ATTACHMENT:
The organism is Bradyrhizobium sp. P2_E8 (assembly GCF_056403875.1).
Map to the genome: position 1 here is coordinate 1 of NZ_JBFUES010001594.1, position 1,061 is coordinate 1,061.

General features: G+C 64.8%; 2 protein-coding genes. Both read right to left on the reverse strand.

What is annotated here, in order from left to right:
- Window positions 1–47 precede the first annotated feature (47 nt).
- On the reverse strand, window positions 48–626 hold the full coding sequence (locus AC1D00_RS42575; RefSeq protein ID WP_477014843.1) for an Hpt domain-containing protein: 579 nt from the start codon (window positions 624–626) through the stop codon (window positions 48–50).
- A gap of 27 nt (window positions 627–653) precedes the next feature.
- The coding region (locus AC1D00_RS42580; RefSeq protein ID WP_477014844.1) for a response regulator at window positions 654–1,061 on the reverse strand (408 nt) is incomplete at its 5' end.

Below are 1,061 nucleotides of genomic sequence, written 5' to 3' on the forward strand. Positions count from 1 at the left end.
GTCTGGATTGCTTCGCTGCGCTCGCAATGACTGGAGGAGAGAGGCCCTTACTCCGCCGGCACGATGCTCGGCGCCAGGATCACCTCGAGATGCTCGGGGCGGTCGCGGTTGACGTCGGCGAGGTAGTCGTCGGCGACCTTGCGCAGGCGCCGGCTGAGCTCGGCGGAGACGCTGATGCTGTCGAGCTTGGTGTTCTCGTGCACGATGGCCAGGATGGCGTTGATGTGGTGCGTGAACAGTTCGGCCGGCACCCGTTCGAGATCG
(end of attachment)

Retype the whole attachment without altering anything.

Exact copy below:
The organism is Bradyrhizobium sp. P2_E8 (assembly GCF_056403875.1).
Map to the genome: position 1 here is coordinate 1 of NZ_JBFUES010001594.1, position 1,061 is coordinate 1,061.

General features: G+C 64.8%; 2 protein-coding genes. Both read right to left on the reverse strand.

What is annotated here, in order from left to right:
- Window positions 1–47 precede the first annotated feature (47 nt).
- On the reverse strand, window positions 48–626 hold the full coding sequence (locus AC1D00_RS42575; RefSeq protein ID WP_477014843.1) for an Hpt domain-containing protein: 579 nt from the start codon (window positions 624–626) through the stop codon (window positions 48–50).
- A gap of 27 nt (window positions 627–653) precedes the next feature.
- The coding region (locus AC1D00_RS42580; RefSeq protein ID WP_477014844.1) for a response regulator at window positions 654–1,061 on the reverse strand (408 nt) is incomplete at its 5' end.

Below are 1,061 nucleotides of genomic sequence, written 5' to 3' on the forward strand. Positions count from 1 at the left end.
GTCTGGATTGCTTCGCTGCGCTCGCAATGACTGGAGGAGAGAGGCCCTTACTCCGCCGGCACGATGCTCGGCGCCAGGATCACCTCGAGATGCTCGGGGCGGTCGCGGTTGACGTCGGCGAGGTAGTCGTCGGCGACCTTGCGCAGGCGCCGGCTGAGCTCGGCGGAGACGCTGATGCTGTCGAGCTTGGTGTTCTCGTGCACGATGGCCAGGATGGCGTTGATGTGGTGCGTGAACAGTTCGGCCGGCACCCGTTCGAGATCG